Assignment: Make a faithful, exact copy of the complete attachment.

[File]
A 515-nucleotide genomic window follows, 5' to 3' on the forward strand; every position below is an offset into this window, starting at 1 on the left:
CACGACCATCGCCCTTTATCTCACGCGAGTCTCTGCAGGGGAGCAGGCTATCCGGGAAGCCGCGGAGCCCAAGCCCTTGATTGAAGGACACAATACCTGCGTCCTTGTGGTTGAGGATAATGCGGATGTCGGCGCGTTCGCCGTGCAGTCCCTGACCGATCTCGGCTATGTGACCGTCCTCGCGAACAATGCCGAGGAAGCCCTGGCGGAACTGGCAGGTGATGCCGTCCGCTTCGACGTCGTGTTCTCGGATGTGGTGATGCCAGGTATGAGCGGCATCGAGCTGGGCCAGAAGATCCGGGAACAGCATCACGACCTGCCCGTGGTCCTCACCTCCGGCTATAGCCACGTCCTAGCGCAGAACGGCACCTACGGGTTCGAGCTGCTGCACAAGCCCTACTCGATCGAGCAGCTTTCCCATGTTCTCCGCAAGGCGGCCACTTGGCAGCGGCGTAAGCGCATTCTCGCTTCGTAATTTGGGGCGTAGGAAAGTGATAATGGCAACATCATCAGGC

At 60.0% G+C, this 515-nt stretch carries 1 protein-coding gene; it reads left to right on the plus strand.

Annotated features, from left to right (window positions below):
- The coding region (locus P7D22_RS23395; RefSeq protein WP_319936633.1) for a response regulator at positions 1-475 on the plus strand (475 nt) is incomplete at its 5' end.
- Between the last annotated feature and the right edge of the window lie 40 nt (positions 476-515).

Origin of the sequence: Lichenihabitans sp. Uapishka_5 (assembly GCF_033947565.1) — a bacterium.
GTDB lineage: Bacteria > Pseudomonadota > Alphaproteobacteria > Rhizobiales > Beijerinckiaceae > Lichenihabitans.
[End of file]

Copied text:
A 515-nucleotide genomic window follows, 5' to 3' on the forward strand; every position below is an offset into this window, starting at 1 on the left:
CACGACCATCGCCCTTTATCTCACGCGAGTCTCTGCAGGGGAGCAGGCTATCCGGGAAGCCGCGGAGCCCAAGCCCTTGATTGAAGGACACAATACCTGCGTCCTTGTGGTTGAGGATAATGCGGATGTCGGCGCGTTCGCCGTGCAGTCCCTGACCGATCTCGGCTATGTGACCGTCCTCGCGAACAATGCCGAGGAAGCCCTGGCGGAACTGGCAGGTGATGCCGTCCGCTTCGACGTCGTGTTCTCGGATGTGGTGATGCCAGGTATGAGCGGCATCGAGCTGGGCCAGAAGATCCGGGAACAGCATCACGACCTGCCCGTGGTCCTCACCTCCGGCTATAGCCACGTCCTAGCGCAGAACGGCACCTACGGGTTCGAGCTGCTGCACAAGCCCTACTCGATCGAGCAGCTTTCCCATGTTCTCCGCAAGGCGGCCACTTGGCAGCGGCGTAAGCGCATTCTCGCTTCGTAATTTGGGGCGTAGGAAAGTGATAATGGCAACATCATCAGGC

At 60.0% G+C, this 515-nt stretch carries 1 protein-coding gene; it reads left to right on the plus strand.

Annotated features, from left to right (window positions below):
- The coding region (locus P7D22_RS23395; RefSeq protein WP_319936633.1) for a response regulator at positions 1-475 on the plus strand (475 nt) is incomplete at its 5' end.
- Between the last annotated feature and the right edge of the window lie 40 nt (positions 476-515).

Origin of the sequence: Lichenihabitans sp. Uapishka_5 (assembly GCF_033947565.1) — a bacterium.
GTDB lineage: Bacteria > Pseudomonadota > Alphaproteobacteria > Rhizobiales > Beijerinckiaceae > Lichenihabitans.